At The Crossroads

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In my line of work, I meet a lot of pool and spa retailers. (As a matter of fact, as of this writing, I've been on the road for seven straight weeks doing just that.) In developing and growing the Pool Retailers Cooperative (read more about that in the sidebar), I wanted to get a better sense of where retailers were struggling and how our organization could help. I learned a lot from everyone I spoke to, but one thing in particular stood out above the rest. No matter where they're from, retailers are frustrated by the Internet.

I don't blame them, either. Over the past decade in particular, the Internet has drastically changed the customer mindset. Consumers want what they want when they want it — and at the lowest price they can get it, too. As one retailer told me recently, it isn't the notion of losing business to the Internet that's so exasperating, "It's the aggravation and challenge of the customers who are constantly on you about Internet pricing," he said. I'm sure many of you can relate.

The Internet hasn't just changed how we shop, but also the way we feel about shopping. Customers nowadays have an expectation that it's your job to cater to them no matter what. They're also more likely to challenge your experience in ways they didn't before. Whether you're new to the industry or a veteran with 50 years and 50,000 water tests under your belt, customers are coming in, getting water tests done and then trying to tell you they know better because "Google said so."

All of this is super frustrating, but now is the time to address it. If we truly want to change the state of our industry, if we want record growth and sales, we need to change the way we approach business. And that means embracing the Internet.

According to the results of this year's SOI Retailers Survey, 75 percent of you don't retail online. When asked why not, AQUA saw a gamut of responses from "we don't have the manpower" to "there's too much competition."

And you know what? You're right. For small businesses everywhere, it's a lot of work to manage in-store sales (not to mention everything that goes with it, from staffing to accounting and marketing) and selling online as well. However, having the option to buy online is the new standard for customers across just about all product categories, and it's time for us to follow suit. Whether a customer wants their pool products sent to their doorstep, delivered by someone at your store or available for pickup on the drive home, it's time pool and spa retailers personalized the purchasing process.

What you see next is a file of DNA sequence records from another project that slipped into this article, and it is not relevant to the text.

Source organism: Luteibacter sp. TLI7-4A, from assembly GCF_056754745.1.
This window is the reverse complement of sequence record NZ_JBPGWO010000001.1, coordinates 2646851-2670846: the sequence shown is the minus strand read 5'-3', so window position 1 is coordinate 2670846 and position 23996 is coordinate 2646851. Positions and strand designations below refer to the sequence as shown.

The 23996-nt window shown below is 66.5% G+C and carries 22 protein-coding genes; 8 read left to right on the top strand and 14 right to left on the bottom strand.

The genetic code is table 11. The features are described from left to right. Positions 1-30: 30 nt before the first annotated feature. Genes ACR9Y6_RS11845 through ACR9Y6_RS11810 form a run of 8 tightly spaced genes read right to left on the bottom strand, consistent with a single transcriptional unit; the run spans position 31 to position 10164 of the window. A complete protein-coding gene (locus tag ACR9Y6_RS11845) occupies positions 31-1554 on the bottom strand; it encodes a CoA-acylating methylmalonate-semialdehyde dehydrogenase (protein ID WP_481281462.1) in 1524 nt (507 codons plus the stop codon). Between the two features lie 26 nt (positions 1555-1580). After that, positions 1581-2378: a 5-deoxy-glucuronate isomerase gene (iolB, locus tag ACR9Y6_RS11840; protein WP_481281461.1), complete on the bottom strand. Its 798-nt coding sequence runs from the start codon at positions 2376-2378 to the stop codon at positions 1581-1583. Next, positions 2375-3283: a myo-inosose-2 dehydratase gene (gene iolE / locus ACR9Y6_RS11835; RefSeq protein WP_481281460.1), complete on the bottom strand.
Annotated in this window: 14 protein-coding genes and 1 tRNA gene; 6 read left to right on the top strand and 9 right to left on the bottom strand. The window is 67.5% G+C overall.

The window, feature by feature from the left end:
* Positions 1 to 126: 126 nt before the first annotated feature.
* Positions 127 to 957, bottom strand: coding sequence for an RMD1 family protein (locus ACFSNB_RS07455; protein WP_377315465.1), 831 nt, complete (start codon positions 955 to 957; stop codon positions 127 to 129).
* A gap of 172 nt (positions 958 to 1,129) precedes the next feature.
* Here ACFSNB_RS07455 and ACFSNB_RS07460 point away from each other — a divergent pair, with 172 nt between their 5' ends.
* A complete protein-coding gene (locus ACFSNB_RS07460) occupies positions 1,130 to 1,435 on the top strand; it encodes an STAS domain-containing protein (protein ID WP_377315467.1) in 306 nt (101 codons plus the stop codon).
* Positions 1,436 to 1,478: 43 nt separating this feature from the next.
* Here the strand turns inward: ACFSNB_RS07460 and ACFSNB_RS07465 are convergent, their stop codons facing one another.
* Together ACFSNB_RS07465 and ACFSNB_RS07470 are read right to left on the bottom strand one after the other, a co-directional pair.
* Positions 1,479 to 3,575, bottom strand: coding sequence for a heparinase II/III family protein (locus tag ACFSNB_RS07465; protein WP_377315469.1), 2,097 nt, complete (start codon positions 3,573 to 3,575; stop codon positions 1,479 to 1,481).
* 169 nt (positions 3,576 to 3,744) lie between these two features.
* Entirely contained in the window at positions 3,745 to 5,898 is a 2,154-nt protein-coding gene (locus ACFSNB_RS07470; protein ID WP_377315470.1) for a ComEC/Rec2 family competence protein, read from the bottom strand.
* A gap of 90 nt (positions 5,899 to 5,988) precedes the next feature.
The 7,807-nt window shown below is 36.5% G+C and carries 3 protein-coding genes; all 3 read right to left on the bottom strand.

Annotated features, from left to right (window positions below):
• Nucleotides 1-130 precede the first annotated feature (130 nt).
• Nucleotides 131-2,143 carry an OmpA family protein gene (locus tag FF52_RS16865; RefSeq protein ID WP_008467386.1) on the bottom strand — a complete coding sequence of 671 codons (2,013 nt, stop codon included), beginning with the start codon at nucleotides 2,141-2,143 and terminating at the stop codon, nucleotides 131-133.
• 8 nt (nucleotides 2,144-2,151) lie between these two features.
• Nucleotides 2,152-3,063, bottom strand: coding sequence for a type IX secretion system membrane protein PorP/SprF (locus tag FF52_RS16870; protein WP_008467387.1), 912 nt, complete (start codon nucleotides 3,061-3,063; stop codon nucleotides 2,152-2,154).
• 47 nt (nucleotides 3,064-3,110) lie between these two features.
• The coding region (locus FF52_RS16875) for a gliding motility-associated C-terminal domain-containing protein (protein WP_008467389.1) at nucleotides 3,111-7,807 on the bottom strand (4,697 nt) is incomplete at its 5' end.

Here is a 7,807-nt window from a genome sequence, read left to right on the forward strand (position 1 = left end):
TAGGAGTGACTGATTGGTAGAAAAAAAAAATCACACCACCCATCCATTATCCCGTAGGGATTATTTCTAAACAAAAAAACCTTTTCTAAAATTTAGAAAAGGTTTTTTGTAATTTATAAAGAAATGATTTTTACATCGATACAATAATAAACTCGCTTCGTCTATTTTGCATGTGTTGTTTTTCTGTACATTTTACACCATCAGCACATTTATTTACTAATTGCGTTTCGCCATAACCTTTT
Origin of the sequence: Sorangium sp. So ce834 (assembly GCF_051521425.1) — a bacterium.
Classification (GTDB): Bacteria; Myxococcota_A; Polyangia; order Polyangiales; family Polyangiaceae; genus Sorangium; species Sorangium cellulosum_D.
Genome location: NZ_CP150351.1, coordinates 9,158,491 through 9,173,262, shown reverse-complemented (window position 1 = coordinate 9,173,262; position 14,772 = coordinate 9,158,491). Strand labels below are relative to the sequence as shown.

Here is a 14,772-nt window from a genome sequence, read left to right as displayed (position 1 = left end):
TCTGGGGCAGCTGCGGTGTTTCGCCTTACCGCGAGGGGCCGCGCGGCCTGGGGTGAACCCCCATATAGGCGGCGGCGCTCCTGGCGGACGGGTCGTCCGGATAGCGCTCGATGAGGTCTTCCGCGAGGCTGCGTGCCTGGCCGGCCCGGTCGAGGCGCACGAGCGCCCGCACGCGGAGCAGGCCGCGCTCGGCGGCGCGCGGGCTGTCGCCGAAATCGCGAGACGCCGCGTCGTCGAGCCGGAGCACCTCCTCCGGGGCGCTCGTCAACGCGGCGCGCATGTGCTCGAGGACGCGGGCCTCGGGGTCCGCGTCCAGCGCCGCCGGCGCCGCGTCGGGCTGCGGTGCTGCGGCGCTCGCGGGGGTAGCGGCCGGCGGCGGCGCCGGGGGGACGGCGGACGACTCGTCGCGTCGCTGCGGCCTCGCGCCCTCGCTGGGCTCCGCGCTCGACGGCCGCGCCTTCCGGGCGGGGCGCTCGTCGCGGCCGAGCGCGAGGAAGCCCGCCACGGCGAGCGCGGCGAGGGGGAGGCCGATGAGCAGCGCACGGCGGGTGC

Of course, retailers are also frustrated by people turning to Amazon and other sites to buy everything from chemicals to pumps — not to mention the burn you feel when getting a call about installing the pump they didn't buy from you.

According to AQUA's survey, 56 percent of retailers refuse to service a product purchased online. While that's certainly your prerogative if you'd like, I have to respectfully disagree. It's time to embrace the online purchasing movement and use it to our benefit.

You might think I'm crazy — but think about it from the long view. I'm not as concerned about you losing a sale as I am about you losing a customer. What is a customer that's been with you for 10 years worth to you and your business? How about five years? Quite a lot, if you think about it.

No matter how they wound up in your hands, an encounter with a customer is an opportunity for a long-term relationship. You might go in the backyard to install a pump you didn't sell, but when you do, you can take note of the automatic pool cleaner that needs replacing or the state of their vinyl liner. You might notice some rusty lawn furniture and take the chance to tell him about the new line of backyard décor you have in your showroom.

Pool and spa retailers can't fight the Internet anymore. If you do, you'll lose — it's that simple. But if we have to make it work for us, the question is, "How?" One way is by pooling our resources together. With greater purchasing power, retailers can win better rates. We can market our businesses better. We can create a level of professionalism and legitimacy that can't be ignored. We can promote ourselves as friendly neighborhood businesses not unlike the local pharmacy or burger joint.

The bottom line: Retailers need to welcome change. By trying new strategies and rethinking the way we approach business, we'll see some real results.

Comments or thoughts on this article? Please e-mail [email protected].

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